Album Reviews

‘Open Up Your Head’ by Sea Girls [Album Review]


Sea Girls is one of those bands that I found one song from and it was such a bop and I went back to it so much that I thought I would go and see what other music they had.

At the time the only other stuff they had were EPs. I listened to the most recent one and was sort of torn between songs that I liked and songs that I was kind of meh about but ultimately decided to review.

You can click through to read my review if you want to know some of those initial thoughts. As always any of the songs that were already in the EP that I reviewed I won’t be focusing on with the full album review just because I’ve talked about them and I don’t want to just keep repeating myself.

What was I expecting when I sat down and listen to the full album?

Well, I was hoping that this album would lean closer to the kinds of sounds that were in songs like Violet which were upbeat, catchy and the kinds of songs that I would go back to over and over again as opposed to a couple of the other songs on the EP that I was kind of lukewarm at best.

And what I got was a beautiful mixed basket again but more engaging than I was expecting it to be.

Respecting the Drums

The first thing that I noticed on my first listen through the whole album was the drums.

Now I’ve said it before and I’ll say it again: I’m not a drummer so my knowledge of how drums work is really just based on how music beats work and not so much about how you would sit down and play drums.

However, what I do know a little bit about is audio mixing. I’m not a professional producer in any capacity but I do have some knowledge of how tracks are mixed.

So what caught me about the mixing on this album was that the drums and the vocals were pulled forward as opposed to the rest of the instruments. You usually get this with vocals because you want the vocal performance eighty to ninety percent of the time to be the focal point–if your song has vocals. Usually, the lyrical content has something to say but the theme and the story behind the song so you want to make sure that it doesn’t get swallowed up by the rest of the instruments. Especially since a lot of people when they’re performing vocals aren’t as loud as the other instruments are unless you put them forward in the mixing. Just think of any badly mixed live performance you’ve ever watched and it was probably bad because you couldn’t hear the person singing.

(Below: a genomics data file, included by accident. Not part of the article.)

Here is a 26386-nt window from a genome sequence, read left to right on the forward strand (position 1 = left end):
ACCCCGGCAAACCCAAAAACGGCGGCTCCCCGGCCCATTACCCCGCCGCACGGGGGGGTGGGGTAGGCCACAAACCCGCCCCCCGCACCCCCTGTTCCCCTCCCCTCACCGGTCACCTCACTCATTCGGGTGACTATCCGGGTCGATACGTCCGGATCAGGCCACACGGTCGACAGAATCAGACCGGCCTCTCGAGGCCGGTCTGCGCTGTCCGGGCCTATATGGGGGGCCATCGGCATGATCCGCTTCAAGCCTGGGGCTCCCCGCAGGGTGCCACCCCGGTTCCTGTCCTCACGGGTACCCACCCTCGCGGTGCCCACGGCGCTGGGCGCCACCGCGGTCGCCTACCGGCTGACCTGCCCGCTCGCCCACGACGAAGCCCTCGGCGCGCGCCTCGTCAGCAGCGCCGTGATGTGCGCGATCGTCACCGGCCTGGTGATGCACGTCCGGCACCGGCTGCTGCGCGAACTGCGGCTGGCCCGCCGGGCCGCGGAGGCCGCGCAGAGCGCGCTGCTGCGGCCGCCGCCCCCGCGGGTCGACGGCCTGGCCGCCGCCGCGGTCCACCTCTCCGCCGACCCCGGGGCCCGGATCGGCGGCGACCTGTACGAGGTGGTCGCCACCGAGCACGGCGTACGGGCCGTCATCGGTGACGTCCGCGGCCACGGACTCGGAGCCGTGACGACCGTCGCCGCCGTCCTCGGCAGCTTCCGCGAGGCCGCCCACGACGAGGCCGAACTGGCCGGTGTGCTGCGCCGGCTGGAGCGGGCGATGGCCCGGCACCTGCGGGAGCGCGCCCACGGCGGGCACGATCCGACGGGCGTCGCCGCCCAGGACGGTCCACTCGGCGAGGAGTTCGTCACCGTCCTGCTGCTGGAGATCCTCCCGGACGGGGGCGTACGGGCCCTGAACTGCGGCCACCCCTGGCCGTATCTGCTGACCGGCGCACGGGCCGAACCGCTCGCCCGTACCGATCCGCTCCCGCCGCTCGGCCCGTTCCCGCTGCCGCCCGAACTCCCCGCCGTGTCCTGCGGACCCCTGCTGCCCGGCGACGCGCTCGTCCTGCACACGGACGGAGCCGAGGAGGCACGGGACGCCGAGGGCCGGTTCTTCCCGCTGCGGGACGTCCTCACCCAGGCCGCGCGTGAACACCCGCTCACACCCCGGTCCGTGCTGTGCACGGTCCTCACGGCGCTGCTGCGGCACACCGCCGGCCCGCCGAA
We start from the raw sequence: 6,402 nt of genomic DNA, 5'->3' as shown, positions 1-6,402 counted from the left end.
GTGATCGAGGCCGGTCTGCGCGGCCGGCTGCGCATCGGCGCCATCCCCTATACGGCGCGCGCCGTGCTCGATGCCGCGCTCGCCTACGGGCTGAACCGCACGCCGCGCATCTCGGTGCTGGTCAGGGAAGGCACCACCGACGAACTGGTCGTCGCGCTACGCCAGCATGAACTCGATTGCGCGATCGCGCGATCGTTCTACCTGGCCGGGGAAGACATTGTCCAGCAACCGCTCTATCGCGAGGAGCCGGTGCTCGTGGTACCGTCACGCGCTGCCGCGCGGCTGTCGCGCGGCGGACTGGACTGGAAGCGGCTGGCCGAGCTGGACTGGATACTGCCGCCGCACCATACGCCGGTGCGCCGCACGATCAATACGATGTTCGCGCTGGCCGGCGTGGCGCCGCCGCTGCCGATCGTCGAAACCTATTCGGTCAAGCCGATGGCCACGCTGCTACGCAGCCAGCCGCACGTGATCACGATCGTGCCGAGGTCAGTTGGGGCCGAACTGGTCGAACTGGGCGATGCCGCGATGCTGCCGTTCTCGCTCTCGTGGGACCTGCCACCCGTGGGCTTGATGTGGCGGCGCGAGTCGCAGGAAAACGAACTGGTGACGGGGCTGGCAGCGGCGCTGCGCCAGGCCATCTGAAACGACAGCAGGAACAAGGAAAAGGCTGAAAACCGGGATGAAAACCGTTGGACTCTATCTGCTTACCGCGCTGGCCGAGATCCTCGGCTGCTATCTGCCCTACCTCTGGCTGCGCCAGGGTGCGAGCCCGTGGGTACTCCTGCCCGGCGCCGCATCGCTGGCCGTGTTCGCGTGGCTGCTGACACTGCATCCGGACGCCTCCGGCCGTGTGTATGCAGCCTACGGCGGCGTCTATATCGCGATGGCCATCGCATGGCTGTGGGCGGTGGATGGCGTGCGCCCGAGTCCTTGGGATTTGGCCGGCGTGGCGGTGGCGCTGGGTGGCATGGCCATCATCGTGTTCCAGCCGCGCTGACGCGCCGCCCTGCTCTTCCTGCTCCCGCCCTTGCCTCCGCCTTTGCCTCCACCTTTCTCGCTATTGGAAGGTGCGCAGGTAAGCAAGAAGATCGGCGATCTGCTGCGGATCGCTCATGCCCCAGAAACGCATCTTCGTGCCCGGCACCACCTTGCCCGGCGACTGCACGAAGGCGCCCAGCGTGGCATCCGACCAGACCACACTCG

Image from MTV UK

But what usually happens is that the drums get pushed back. They’re usually behind any guitars or other rhythm instruments that are doing the main melody and then you have the drums and the bass. The bass can be pulled a little bit farther forward in the mix just because bass notes tend to be at low enough frequencies that they’re a bit harder to pick out then a drum beat. Drums are good at cutting through a lot of sound and chaos and still be heard clearly. So they get pushed into the back. Poor little drums.

Not so with this album!

A lot of the songs at the front end of this album have the drums parallel to the vocals. I’m assuming in the actual mix the vocals are amplified and pulled forward in the mix so that you can hear them better mostly just because of the kind of vocal technique being used but they’re both equally easy to focus on because of how it’s mixed. And things like guitars and other instrumentals are put behind them to fill it out and give a nice rounded out sound.